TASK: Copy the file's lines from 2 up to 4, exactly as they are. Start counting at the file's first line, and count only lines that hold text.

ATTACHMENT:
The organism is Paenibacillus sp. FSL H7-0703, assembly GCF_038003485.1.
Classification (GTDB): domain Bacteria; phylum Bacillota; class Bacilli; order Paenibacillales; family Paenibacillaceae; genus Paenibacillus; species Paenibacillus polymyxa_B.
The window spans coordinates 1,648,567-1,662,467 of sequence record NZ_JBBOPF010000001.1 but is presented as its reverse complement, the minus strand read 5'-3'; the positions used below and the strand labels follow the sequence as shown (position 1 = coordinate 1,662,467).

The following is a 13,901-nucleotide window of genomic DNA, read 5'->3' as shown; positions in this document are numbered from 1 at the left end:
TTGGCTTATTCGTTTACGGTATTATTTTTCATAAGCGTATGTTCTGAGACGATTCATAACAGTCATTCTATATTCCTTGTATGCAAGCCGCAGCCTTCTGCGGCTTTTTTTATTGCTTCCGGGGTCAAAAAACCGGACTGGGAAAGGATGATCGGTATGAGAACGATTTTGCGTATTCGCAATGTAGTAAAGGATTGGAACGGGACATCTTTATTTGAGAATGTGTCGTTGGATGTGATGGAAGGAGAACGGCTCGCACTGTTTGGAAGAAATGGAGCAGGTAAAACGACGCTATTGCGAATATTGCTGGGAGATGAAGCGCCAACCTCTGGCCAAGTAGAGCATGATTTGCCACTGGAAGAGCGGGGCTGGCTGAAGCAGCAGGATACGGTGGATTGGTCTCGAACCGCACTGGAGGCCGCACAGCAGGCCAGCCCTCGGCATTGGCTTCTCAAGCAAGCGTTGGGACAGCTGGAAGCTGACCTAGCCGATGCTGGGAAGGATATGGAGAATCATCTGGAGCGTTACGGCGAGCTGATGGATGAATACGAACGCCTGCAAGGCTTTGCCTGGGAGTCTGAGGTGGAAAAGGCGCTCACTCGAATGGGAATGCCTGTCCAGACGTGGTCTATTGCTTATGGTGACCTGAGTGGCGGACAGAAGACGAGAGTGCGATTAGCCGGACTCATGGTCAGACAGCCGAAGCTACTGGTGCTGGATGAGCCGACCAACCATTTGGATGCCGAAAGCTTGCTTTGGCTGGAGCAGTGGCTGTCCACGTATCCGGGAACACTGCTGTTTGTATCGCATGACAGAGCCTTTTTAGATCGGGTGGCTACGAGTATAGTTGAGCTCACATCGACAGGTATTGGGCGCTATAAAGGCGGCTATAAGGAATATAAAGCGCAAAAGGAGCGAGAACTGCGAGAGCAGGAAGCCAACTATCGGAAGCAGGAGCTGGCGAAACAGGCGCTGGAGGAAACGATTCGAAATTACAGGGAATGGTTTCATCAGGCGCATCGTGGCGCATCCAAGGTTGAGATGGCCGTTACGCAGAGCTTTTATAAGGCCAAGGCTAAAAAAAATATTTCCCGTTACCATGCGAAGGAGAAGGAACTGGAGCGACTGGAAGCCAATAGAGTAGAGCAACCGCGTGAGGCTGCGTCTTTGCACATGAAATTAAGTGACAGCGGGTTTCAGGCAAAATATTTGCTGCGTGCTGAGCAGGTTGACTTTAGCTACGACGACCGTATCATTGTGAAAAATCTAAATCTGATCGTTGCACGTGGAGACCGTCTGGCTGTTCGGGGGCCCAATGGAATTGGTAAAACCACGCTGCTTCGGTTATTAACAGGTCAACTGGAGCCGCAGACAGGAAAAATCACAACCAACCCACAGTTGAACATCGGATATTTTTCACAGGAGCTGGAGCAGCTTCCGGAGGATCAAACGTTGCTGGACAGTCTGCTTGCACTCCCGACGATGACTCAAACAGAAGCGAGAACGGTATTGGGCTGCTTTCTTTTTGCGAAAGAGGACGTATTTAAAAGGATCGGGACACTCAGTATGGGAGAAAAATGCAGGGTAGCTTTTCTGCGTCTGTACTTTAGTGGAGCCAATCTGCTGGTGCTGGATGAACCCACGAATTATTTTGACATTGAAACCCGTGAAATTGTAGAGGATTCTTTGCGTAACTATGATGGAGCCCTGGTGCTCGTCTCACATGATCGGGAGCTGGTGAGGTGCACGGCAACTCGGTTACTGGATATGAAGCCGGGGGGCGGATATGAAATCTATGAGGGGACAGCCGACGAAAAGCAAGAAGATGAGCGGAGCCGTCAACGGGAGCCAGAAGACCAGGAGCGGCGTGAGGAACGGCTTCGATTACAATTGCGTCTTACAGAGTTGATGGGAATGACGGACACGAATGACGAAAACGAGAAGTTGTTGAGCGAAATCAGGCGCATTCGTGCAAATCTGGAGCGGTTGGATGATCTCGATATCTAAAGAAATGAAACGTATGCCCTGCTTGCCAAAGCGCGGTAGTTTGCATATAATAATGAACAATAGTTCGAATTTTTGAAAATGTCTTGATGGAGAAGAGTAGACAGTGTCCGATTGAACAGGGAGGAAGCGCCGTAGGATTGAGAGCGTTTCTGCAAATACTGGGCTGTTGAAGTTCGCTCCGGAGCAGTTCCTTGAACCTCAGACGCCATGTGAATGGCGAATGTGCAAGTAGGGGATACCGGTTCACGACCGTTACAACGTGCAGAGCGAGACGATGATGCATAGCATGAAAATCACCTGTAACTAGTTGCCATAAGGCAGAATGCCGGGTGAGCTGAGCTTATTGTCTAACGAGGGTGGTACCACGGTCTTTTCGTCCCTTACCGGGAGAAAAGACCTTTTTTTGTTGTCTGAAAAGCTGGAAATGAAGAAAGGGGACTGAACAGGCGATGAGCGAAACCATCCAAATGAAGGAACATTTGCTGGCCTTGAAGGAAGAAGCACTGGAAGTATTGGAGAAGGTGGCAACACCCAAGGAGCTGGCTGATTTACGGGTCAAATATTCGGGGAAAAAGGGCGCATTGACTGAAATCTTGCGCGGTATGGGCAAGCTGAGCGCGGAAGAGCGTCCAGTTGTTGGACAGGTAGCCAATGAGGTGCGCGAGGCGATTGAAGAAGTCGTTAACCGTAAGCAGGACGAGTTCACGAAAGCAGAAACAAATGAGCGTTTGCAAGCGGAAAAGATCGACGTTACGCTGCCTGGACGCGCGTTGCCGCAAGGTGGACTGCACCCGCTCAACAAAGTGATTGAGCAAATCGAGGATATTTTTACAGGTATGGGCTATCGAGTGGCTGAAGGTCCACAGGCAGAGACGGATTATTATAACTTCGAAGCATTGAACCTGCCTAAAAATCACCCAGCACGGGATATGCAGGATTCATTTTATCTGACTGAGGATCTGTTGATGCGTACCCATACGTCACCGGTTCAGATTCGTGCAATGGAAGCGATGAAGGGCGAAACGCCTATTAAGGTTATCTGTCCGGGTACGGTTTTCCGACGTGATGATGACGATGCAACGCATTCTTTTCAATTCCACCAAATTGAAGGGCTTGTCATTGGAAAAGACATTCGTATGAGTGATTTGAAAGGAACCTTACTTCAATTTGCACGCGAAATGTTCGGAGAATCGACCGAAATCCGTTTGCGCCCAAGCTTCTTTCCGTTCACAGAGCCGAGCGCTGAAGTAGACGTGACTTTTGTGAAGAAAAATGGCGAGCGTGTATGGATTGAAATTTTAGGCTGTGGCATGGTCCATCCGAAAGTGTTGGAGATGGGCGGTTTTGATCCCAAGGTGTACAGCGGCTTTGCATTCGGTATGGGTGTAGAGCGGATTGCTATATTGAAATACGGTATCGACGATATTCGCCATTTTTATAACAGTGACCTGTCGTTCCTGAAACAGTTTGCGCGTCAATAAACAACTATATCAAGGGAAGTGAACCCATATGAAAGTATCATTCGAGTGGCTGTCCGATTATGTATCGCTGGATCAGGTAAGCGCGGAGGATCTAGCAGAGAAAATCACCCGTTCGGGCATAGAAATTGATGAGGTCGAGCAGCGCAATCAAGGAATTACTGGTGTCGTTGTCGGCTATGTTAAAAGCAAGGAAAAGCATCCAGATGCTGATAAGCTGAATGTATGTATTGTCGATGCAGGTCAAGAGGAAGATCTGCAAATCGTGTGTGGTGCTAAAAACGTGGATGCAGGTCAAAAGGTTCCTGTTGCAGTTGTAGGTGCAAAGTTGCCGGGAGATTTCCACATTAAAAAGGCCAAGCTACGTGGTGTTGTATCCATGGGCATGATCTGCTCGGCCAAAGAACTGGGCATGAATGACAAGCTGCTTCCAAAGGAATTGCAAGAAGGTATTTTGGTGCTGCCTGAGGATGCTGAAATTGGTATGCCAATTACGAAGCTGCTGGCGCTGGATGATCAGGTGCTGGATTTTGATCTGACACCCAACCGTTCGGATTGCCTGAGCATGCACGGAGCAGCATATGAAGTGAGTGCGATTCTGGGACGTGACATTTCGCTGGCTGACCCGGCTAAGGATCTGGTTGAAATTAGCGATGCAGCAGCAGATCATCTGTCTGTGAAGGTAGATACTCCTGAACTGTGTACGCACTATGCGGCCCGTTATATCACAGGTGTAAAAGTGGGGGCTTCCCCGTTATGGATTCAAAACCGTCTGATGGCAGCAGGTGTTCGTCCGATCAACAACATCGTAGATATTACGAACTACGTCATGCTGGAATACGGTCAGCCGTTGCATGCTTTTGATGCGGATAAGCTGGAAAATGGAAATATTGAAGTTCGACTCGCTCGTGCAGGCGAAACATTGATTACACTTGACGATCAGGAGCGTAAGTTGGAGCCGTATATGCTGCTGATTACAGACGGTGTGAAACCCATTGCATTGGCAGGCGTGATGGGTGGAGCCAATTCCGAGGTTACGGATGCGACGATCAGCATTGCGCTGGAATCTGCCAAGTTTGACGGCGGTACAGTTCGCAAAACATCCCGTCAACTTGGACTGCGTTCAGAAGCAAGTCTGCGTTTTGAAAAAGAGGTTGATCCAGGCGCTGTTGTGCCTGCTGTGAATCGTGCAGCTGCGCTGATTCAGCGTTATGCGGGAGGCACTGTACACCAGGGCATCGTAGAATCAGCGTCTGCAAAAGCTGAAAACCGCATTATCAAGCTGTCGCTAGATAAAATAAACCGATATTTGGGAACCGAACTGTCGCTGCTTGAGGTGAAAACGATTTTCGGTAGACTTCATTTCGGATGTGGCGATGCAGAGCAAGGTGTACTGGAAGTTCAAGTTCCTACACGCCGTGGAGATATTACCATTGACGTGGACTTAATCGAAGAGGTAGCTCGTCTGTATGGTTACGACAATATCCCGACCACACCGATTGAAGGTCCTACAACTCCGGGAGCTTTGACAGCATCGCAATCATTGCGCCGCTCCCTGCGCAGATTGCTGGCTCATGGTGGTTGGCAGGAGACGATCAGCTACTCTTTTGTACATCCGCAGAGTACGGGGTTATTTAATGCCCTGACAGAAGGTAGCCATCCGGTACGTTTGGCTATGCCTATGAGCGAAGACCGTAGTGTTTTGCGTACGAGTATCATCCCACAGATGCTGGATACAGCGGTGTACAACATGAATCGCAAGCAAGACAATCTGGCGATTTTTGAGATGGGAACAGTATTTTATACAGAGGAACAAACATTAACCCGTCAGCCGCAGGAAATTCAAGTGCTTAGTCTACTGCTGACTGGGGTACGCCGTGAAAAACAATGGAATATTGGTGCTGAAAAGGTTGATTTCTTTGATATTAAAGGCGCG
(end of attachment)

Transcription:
Classification (GTDB): domain Bacteria; phylum Bacillota; class Bacilli; order Paenibacillales; family Paenibacillaceae; genus Paenibacillus; species Paenibacillus polymyxa_B.
The window spans coordinates 1,648,567-1,662,467 of sequence record NZ_JBBOPF010000001.1 but is presented as its reverse complement, the minus strand read 5'-3'; the positions used below and the strand labels follow the sequence as shown (position 1 = coordinate 1,662,467).

The following is a 13,901-nucleotide window of genomic DNA, read 5'->3' as shown; positions in this document are numbered from 1 at the left end: